Wedding lore, superstitions and traditions
The word, “Wedding” comes from the Anglo-Saxon word “wedd” that meant a man would marry a woman and pay the Bride’s father.
Virtually every part of a wedding, from the engagement to the honeymoon, has rich history. Cultural roots, ancestry, and religious beliefs have shaped marriages for thousands of years. The following Wedding lore, superstitions and traditions are our interpretation & will provide you with a brief history of various wedding elements.
Wedding lore, superstitions and traditions White Wedding Dress
This was made popular in the 1840’s by Queen Victoria, who chose this instead of the traditional royal “silver” wedding dress. Prior to this, Brides simply wore their best dress on their wedding day.
Seeing each other on the night before the wedding
This superstition dates back to the time of arranged marriages, when people believed that if the couple saw each other before the ceremony, it would give them a chance to change their minds about the wedding.
The veil originally symbolized the bride’s virginity, innocence, and modesty. This symbolism has been lost over the years but the veil is still customarily worn. In some Middle Eastern and Asian cultures, the veil was worn to hide the bride’s face completely from the groom who had never seen her. Only after they were married would the groom be allowed the lift the veil to see his new wife’s face.
Originally bridal wreaths and bouquets were made of herbs, which had magical and meaningful definitions for the couple’s future life. Flower girls carried sheaves of wheat, a symbol of growth, fertility, and renewal. Later, flowers replaced herbs and took on meanings all their own. Orange blossoms, for example, mean happiness and fertility. Ivy means fidelity; lilies mean purity.
Something old, something new, something borrowed, something blue, and a silver sixpence in her shoe.
This good luck saying dates back to Victorian times and many brides try to arrange their wedding attire accordingly.
- Something old represents the link with the bride’s family and the past. Many brides choose to wear a piece of antique family jewellery or a mother’s or grandmothers wedding gown.
- Something new represents good fortune and success in the bride’s new life. The wedding gown is often chosen as the new item.
- Something borrowed is to remind the bride that friends and family will be there for her when help is needed.
- The borrowed object might be something such as a lace handkerchief. Something blue is the symbol of faithfulness, loyalty & purity. Often the blue item is the garter.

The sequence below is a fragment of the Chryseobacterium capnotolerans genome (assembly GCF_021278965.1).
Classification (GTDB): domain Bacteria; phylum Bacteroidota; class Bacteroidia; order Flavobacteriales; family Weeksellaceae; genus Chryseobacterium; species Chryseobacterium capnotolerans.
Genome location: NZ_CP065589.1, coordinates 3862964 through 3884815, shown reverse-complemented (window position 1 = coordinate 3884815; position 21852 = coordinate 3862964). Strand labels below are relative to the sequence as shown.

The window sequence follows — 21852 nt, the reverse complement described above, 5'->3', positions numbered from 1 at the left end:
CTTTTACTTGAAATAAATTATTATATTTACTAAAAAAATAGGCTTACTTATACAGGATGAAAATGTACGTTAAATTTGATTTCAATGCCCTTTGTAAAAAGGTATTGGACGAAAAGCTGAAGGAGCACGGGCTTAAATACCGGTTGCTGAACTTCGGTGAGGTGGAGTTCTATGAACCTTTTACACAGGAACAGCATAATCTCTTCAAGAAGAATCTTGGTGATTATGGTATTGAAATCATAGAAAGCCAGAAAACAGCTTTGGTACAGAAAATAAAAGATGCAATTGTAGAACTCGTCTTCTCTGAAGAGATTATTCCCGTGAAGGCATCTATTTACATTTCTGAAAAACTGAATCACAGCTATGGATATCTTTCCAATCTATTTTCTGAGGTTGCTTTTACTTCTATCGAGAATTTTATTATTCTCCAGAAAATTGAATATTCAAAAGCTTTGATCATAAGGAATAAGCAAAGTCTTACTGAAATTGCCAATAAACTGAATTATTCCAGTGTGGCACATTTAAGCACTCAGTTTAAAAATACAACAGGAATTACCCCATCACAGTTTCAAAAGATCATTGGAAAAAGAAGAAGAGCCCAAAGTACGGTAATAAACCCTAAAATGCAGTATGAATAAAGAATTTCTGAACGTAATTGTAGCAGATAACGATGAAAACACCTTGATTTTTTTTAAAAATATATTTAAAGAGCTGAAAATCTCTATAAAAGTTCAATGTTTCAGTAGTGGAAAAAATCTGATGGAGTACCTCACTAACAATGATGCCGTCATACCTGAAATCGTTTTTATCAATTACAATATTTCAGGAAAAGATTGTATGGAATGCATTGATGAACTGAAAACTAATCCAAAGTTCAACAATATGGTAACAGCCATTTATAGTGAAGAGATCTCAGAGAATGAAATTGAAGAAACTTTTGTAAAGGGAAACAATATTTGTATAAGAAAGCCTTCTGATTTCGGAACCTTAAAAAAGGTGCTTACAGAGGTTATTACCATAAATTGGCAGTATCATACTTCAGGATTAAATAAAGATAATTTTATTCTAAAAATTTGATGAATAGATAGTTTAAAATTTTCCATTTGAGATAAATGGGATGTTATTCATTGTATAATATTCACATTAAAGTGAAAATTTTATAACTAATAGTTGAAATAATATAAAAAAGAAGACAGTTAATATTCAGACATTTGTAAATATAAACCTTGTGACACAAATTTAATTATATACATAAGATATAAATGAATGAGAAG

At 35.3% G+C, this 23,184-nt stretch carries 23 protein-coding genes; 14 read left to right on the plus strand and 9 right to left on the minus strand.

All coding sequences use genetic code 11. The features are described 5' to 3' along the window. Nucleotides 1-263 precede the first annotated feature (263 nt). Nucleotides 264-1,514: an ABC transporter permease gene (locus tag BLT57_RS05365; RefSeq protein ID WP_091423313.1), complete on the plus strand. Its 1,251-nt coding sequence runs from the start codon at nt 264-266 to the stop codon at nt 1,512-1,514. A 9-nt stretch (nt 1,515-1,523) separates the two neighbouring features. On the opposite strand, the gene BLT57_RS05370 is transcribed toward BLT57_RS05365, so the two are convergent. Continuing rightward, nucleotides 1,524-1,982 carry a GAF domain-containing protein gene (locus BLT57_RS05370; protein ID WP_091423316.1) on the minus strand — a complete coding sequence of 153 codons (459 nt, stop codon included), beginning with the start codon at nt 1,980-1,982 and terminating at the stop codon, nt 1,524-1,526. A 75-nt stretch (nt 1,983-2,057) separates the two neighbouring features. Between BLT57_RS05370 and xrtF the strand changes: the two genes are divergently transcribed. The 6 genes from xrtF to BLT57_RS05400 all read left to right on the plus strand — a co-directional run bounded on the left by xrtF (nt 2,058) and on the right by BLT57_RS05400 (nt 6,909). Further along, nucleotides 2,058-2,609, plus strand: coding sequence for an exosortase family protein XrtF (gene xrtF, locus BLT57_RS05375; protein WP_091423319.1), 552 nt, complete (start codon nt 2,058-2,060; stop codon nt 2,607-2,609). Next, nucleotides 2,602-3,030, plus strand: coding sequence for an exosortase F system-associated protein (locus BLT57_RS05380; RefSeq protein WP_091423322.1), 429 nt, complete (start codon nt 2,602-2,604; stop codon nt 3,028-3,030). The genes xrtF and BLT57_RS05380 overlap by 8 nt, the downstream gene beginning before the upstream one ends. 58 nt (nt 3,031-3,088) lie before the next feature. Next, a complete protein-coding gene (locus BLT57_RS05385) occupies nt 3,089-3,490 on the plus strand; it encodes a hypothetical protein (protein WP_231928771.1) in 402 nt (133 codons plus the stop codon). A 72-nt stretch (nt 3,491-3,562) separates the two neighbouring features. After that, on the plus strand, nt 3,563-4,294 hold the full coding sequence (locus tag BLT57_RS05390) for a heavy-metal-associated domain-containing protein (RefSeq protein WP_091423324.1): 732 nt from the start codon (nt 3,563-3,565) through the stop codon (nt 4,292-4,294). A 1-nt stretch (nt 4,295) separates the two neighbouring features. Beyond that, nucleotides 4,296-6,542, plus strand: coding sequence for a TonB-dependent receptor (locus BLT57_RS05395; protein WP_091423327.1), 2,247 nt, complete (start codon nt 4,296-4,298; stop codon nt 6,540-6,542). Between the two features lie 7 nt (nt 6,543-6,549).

- And a silver sixpence was given to her by her father and placed in her shoe is to wish the bride wealth.
The Ring Finger
All wedding and engagement rings are worn on the fourth finger of the left hand. The vein in this finger was once believed (by ancient Romans) to go directly to the heart. Pretty obvious symbolism there, but in reality, all veins go back to the heart.
Giving the bride away.
In times gone by, female children were deemed to be the property of their fathers. When it came time for the daughter to marry and her father approved of the arrangement, he was actually transferring ownership of his daughter to the groom. Today, the act of giving the bride away is symbolic of her parents’ blessing of the marriage to the chosen groom. Wedding lore, superstitions and traditions are our interpretation
Bells are traditionally chimed at Irish weddings to keep evil spirits away and to ensure a harmonious family life. Some Irish brides even carry small bells in their bouquets as a reminder of their sacred wedding vows, and they are a common gift for newlyweds. Wedding lore, superstitions and traditions
Carrying The Bride Over The Threshold
Two trains of thought, generations ago it was considered lady-like for the new bride to be, or to appear to be, hesitant to “give herself” to her new husband, whether or not she truly was. At the threshold to the bridal chamber, the husband would often have to carry the bride over to encourage her to go in. An older meaning is that during the days of “Marriage by Capture,” the bride was certainly not going to go peacefully into the bridegroom’s abode; thus, she was dragged or carried across the threshold.
Or in medieval Europe where many believed that a bride was extra vulnerable to evil spirits through the soles of her feet. To avoid bringing in any evil spirits, the groom carried the bride into their new home.
In ancient times, the Teutonic people began the practice of the honeymoon. Teutonic weddings were only held under the full moon. After the wedding, the bride and groom would drink honey wine for one full moon cycle (thirty days). This “moon” (i.e., “month”) became known as the “honey moon.” While the name survived, the purpose of the honeymoon changed. After the wedding, newlyweds would leave their family and friends to go and do what newlyweds are supposed to do. Today that purpose survives, only now a vacation is incorporated, usually to a romantic get-away locale. Wedding lore, superstitions and traditions
Tradition: Changing the Bride’s Surname
Because in olden times, women were treated as property, her name was changed to signify the change in “ownership” form father to husband.
Thankfully, women are no longer viewed as property. Today’s brides can choose the name they wish to use. More and more, brides are opting to keep their own names, either for professional or personal reasons. It is even common for today’s brides to hyphenate maiden and married name.